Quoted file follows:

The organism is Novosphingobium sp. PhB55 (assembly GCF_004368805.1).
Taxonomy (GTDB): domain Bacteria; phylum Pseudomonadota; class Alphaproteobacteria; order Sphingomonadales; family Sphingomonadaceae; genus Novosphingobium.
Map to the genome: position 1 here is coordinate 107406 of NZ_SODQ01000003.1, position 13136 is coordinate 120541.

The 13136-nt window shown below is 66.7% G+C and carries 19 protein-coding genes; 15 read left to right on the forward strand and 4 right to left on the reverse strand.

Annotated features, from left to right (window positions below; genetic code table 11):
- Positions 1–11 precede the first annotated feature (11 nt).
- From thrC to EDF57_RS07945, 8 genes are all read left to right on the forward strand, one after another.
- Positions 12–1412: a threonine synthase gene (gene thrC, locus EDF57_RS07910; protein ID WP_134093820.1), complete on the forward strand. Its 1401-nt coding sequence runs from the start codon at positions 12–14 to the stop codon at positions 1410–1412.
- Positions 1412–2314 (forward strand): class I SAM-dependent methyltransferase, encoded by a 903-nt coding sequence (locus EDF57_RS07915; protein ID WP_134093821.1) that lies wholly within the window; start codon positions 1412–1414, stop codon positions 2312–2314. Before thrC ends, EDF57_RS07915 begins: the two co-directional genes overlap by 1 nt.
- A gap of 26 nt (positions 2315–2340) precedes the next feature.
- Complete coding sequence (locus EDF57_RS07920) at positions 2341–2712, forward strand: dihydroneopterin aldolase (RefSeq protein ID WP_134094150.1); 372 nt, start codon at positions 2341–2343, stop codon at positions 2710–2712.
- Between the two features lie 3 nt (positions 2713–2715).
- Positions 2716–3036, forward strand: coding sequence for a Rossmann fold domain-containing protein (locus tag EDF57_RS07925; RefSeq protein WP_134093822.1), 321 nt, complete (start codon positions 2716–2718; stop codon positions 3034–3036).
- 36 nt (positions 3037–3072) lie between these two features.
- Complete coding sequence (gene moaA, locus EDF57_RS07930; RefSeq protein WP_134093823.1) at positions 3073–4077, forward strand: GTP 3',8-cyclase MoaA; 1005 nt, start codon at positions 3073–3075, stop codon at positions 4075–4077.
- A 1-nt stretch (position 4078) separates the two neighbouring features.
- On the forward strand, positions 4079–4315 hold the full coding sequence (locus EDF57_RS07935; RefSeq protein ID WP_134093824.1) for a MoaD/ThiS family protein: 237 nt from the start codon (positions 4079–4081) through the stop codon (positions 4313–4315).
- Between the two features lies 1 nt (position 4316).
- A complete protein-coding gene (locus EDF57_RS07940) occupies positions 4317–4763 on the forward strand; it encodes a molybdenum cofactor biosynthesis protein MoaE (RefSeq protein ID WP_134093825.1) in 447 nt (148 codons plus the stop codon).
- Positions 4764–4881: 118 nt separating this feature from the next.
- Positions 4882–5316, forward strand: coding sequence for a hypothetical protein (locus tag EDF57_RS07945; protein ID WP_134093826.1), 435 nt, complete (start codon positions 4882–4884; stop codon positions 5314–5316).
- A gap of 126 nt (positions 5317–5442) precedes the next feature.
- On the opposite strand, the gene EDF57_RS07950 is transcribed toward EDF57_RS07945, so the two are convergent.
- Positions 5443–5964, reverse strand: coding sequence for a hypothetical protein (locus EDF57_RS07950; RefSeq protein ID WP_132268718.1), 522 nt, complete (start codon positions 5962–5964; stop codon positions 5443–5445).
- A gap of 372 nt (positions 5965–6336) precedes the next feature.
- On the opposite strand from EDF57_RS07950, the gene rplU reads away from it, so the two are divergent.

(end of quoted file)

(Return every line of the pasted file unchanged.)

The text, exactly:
The organism is Novosphingobium sp. PhB55 (assembly GCF_004368805.1).
Taxonomy (GTDB): domain Bacteria; phylum Pseudomonadota; class Alphaproteobacteria; order Sphingomonadales; family Sphingomonadaceae; genus Novosphingobium.
Map to the genome: position 1 here is coordinate 107406 of NZ_SODQ01000003.1, position 13136 is coordinate 120541.

The 13136-nt window shown below is 66.7% G+C and carries 19 protein-coding genes; 15 read left to right on the forward strand and 4 right to left on the reverse strand.

Annotated features, from left to right (window positions below; genetic code table 11):
- Positions 1–11 precede the first annotated feature (11 nt).
- From thrC to EDF57_RS07945, 8 genes are all read left to right on the forward strand, one after another.
- Positions 12–1412: a threonine synthase gene (gene thrC, locus EDF57_RS07910; protein ID WP_134093820.1), complete on the forward strand. Its 1401-nt coding sequence runs from the start codon at positions 12–14 to the stop codon at positions 1410–1412.
- Positions 1412–2314 (forward strand): class I SAM-dependent methyltransferase, encoded by a 903-nt coding sequence (locus EDF57_RS07915; protein ID WP_134093821.1) that lies wholly within the window; start codon positions 1412–1414, stop codon positions 2312–2314. Before thrC ends, EDF57_RS07915 begins: the two co-directional genes overlap by 1 nt.
- A gap of 26 nt (positions 2315–2340) precedes the next feature.
- Complete coding sequence (locus EDF57_RS07920) at positions 2341–2712, forward strand: dihydroneopterin aldolase (RefSeq protein ID WP_134094150.1); 372 nt, start codon at positions 2341–2343, stop codon at positions 2710–2712.
- Between the two features lie 3 nt (positions 2713–2715).
- Positions 2716–3036, forward strand: coding sequence for a Rossmann fold domain-containing protein (locus tag EDF57_RS07925; RefSeq protein WP_134093822.1), 321 nt, complete (start codon positions 2716–2718; stop codon positions 3034–3036).
- 36 nt (positions 3037–3072) lie between these two features.
- Complete coding sequence (gene moaA, locus EDF57_RS07930; RefSeq protein WP_134093823.1) at positions 3073–4077, forward strand: GTP 3',8-cyclase MoaA; 1005 nt, start codon at positions 3073–3075, stop codon at positions 4075–4077.
- A 1-nt stretch (position 4078) separates the two neighbouring features.
- On the forward strand, positions 4079–4315 hold the full coding sequence (locus EDF57_RS07935; RefSeq protein ID WP_134093824.1) for a MoaD/ThiS family protein: 237 nt from the start codon (positions 4079–4081) through the stop codon (positions 4313–4315).
- Between the two features lies 1 nt (position 4316).
- A complete protein-coding gene (locus EDF57_RS07940) occupies positions 4317–4763 on the forward strand; it encodes a molybdenum cofactor biosynthesis protein MoaE (RefSeq protein ID WP_134093825.1) in 447 nt (148 codons plus the stop codon).
- Positions 4764–4881: 118 nt separating this feature from the next.
- Positions 4882–5316, forward strand: coding sequence for a hypothetical protein (locus tag EDF57_RS07945; protein ID WP_134093826.1), 435 nt, complete (start codon positions 4882–4884; stop codon positions 5314–5316).
- A gap of 126 nt (positions 5317–5442) precedes the next feature.
- On the opposite strand, the gene EDF57_RS07950 is transcribed toward EDF57_RS07945, so the two are convergent.
- Positions 5443–5964, reverse strand: coding sequence for a hypothetical protein (locus EDF57_RS07950; RefSeq protein ID WP_132268718.1), 522 nt, complete (start codon positions 5962–5964; stop codon positions 5443–5445).
- A gap of 372 nt (positions 5965–6336) precedes the next feature.
- On the opposite strand from EDF57_RS07950, the gene rplU reads away from it, so the two are divergent.